What happens next? UK High Court ruling complicates Brexit

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Britain's main opposition Labour Party says the court ruling demanding parliamentary approval for the start of the formal divorce from the European Union underlines the need for Prime Minister Theresa May to consult lawmakers on her negotiating terms.

However, the government has taken the blow as a challenge and said to be appealing against the verdict to the Supreme Court.

The court ruling came on a landmark case brought by businesswoman Gina Miller who sought to block the Prime Minister from formally enacting the Britain's withdrawal from the European Union without first submitting it to a parliamentary vote.

May previously accused those behind the legal challenge of seeking to frustrate the Brexit process.

Meanwhile, Lisa Nandy of the Labour party said she is confident that Article 50 will be triggered and Britain will leave the bloc whether or not parliament votes on the issue.

Yet the High Court has now said that is not the case - a decision that the government is now set to appeal - perhaps ironically, to European courts.

After the High Court ruling on Thursday, Labour Leader Jeremy Corbyn called for greater transparency on the terms of Brexit.

The Parliament could block Brexit in theory especially as most of these lawmakers had supported in staying in the European Union in June. It's unclear whether that would be done with a simple motion to trigger Article 50, or would need a full Act of Parliament.

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She plans to telephone European Commission President Jean-Claude Juncker Friday to spread the word that her plan is still to start the process to remove Britain from the EU by the end of March.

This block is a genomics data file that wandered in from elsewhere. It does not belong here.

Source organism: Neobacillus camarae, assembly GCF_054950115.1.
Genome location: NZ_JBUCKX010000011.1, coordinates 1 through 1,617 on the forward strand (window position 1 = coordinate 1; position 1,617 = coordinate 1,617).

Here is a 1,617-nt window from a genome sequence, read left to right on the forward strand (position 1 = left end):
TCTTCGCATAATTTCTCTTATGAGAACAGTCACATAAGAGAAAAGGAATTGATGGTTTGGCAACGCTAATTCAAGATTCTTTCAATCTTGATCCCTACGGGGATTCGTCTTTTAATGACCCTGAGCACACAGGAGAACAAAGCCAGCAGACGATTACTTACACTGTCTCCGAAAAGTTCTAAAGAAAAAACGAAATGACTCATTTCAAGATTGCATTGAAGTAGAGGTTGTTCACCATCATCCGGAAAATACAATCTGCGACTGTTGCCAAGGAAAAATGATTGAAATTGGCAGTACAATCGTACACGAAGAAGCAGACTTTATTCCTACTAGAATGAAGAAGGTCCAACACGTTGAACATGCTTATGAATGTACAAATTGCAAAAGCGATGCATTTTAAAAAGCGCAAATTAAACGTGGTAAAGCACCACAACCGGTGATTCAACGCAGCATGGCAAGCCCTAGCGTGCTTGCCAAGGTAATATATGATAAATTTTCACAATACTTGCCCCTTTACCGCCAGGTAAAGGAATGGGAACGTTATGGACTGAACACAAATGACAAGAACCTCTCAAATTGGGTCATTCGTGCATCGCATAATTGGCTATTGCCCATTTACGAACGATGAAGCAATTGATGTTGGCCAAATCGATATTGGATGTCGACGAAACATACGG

David Greene, who is acting for Deir Santos, one of the applicants, says the government must accept the "the constitutional reality that Parliament must have early involvement in the process".

The decision was hailed by Brexit select committee chairman and Leeds Central MP Hilary Benn as "an important judgement on the sovereignty of Parliament".

This means the government can not start the process of leaving the European Union on its own.

He added that "the government does not have power under the crown's prerogative to give notice pursuant to article 50 for the United Kingdom to withdraw from the European Union".

Gina Miller speaks outside the High Court following its ruling on a challenge to the British government's right to start divorce proceedings from the European Union, in central London on November 3, 2016. "Before taking off, it is always a good idea for the pilot to discuss with the passengers and crew where they might want to land", he added. "The fact that they have to approve legislation also gives them an opportunity to be a lot more involved in how Brexit plays out".

Nick Barber, associate professor of constitutional law at Oxford University, said the court had ruled decisively that "you can't use executive power to overturn statutory rights".

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